Review: Burst Angel (2004)

Directed by:
Cast: , , , ,

Distributed in Australia by:

There I was, scoffing away at a fellow reviewer for wimping out on not only reviewing, but even merely finishing Studio Gonzo girls and guns title Burst Angel, assured in my fangirl superiority because I myself had managed to sit through an entire volume and hadn’t tried to kill myself by the end. You wuss, I mocked. Spoilt by too much quality anime (which I admit is my fault, since I keep pushing the quality stuff on to him). But then I realised my error, since said sense of superiority was derived from having been there, watched that and written the review to prove it, when in actual fact I hadn’t; I only thought I had.

Which kind of sums up this series, really. It’s kind of cool, kind of fun, and kind of something you think you’ve already seen (or in my case, reviewed). I’m not going to call it vacuous, simply because there is such a long standing tradition of mindless action entertainment in anime that it would be utterly ridiculous to scoff at something which quite successfully fulfils those prerequisites. And I’m not even going to say I was disgusted at the fetishist approach to fashion the four main characters insist on, because again, I’m quite at peace with the fact that where there is anime, there are bouncy, half naked anime girls in ridiculous outfits made from half a metre of gravity-defying material. After all, if one is going to battle, one wants it to be over from nosebleeds without any shots fired since one is actually more skin than armour, right?

I am however going to complain about the fact that Burst Angel is almost, almost good. It’s got all the right ingredients – cool, gun-toting chicks, big mecha battles, cute, innocent boys who get caught up in the much more sophisticated, not to mention dangerous, world of said gun-toting chicks and look forward to losing their virginity (but never do), and a shadowy conspiracy involving government weapons and human experiments. Sounds on target, doesn’t it. Well, it’s not that this familiar mix doesn’t work, but it seems to work only enough, and no further.

Take for example main gun-toting chick Jo. She’s great. Even I can like her, despite the totally impractical chaps she wears with her halter crop top, short shorts and gun holsters. There’s something wrong in her head; she’s like a robot, socially maladjusted, narrow focused and an extremely efficient killer. The only things she cares about are team-mate Meg (or maybe it’s the cowboy costume she’s attached to), and zombie movies, but in battle mode, she’s all systems go. She also has this crazy, glow-in-the-dark tattoo which seems to have something to do with the mecha she pilots.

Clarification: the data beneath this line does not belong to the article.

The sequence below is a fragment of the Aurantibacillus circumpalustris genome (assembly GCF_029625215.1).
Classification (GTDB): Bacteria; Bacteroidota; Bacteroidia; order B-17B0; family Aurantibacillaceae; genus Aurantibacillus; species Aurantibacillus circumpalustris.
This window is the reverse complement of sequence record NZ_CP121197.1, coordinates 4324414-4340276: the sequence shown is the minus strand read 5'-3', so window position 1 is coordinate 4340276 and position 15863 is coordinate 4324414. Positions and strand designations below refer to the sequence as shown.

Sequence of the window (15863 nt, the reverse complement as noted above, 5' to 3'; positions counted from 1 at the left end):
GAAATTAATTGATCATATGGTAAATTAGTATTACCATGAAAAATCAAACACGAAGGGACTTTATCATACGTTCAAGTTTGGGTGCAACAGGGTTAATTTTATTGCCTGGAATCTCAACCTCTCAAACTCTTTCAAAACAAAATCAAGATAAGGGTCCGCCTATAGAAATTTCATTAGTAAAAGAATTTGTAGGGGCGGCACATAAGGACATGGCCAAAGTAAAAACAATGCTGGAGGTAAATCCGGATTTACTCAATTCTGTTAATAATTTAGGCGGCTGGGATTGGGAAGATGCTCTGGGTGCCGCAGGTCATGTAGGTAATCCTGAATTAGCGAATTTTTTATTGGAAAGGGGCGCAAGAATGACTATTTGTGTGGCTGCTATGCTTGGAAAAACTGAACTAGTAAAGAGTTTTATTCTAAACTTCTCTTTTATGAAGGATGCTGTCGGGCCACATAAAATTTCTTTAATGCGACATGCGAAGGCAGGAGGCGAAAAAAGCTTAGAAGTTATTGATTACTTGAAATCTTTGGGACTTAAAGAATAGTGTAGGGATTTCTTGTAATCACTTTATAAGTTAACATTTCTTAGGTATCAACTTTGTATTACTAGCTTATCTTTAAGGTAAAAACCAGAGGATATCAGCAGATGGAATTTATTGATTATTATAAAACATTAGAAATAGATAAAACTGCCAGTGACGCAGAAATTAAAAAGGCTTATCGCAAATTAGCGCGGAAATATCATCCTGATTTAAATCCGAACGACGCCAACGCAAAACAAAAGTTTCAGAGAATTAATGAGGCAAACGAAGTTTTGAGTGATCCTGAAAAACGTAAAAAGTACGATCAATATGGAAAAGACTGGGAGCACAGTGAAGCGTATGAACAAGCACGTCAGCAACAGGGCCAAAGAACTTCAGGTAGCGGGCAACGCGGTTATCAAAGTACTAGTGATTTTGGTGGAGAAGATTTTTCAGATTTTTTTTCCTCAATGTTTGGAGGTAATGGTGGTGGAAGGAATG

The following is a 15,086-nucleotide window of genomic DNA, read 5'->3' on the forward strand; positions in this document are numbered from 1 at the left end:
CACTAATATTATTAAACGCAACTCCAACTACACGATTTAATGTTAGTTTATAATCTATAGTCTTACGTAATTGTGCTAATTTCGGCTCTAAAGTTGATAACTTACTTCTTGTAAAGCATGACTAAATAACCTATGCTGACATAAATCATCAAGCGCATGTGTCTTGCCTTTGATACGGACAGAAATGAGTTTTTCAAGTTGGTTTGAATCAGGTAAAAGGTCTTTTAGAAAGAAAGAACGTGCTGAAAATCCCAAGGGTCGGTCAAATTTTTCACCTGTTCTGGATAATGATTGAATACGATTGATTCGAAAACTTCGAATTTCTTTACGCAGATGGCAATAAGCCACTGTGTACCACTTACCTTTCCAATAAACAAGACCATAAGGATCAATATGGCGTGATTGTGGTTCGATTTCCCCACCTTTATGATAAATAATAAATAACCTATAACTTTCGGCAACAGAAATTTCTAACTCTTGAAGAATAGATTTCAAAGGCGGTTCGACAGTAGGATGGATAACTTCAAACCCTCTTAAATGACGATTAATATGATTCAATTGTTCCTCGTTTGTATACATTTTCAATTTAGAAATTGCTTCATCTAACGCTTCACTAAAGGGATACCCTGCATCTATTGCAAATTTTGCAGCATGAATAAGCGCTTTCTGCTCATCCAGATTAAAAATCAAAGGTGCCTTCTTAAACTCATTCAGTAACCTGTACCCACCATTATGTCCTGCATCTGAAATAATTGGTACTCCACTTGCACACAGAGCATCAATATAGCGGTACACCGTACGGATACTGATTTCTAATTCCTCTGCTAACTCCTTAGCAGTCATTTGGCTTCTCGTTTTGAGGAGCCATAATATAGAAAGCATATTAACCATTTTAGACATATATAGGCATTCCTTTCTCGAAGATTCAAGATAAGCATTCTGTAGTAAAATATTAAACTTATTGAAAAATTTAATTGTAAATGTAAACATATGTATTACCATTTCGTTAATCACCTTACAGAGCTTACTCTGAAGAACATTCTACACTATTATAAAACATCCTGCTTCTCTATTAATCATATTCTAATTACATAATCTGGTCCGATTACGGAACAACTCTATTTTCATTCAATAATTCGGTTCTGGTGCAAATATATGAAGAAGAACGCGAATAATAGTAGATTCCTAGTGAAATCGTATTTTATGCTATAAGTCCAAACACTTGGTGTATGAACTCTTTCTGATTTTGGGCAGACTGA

Sadly, the first volume just doesn’t seem to make enough of her beyond her ass-kicking abilities and her robot-sees-red mode when the resident damsel Meg somehow (surprise!) manages to get herself into trouble. I think it’s a case of character under-development, because I can see her potential, but there just isn’t enough there for me to chew on (err, so to speak). This is, disappointingly enough, the same case with the rest of the characters as well. Neither Sei, operations mastermind, nor Amy, the young techo-prodigy, are as charismatic as Jo, and neither do they have any grab points in the first few episodes (apart from the obvious physical ones). Meg is hardly better than your standard anime babe either; all hot air and little sense. While she seems to be the character who’ll have the most focus (since she has the most room for improvement?) and possibly even be the point of romantic interest for sweetly vacant and idealistic token boy Kyouhei, there is really very little hope for any truly affecting drama from these four pretty-girls. Perhaps the creators (and I feel like I need to do twenty Hail Mary’s saying this about a Gonzo title) couldn’t fit any really meaty character development in, what with everything else, or maybe they just didn’t think they needed to, considering there are nipples.

Which is a shame.

Or is it? I mean, at least when it’s Gonzo, you can be assured that the action is going to be great, which it is. And just because Burst Angel isn’t a stand-out in terms of characters or original drama, doesn’t mean neo-cowboy wear doesn’t have its place in the greater scheme of things. And who knows, maybe, just maybe, even the producers get a bit cynical further into the series, and realise that skimpily clothed, heavily-armed babes are all well and good, but having real character development is like anime-fan heaven, where it appears some angels fear to tread.

6.5 Spurs, Spike Heels and Six-shooters out of 10.
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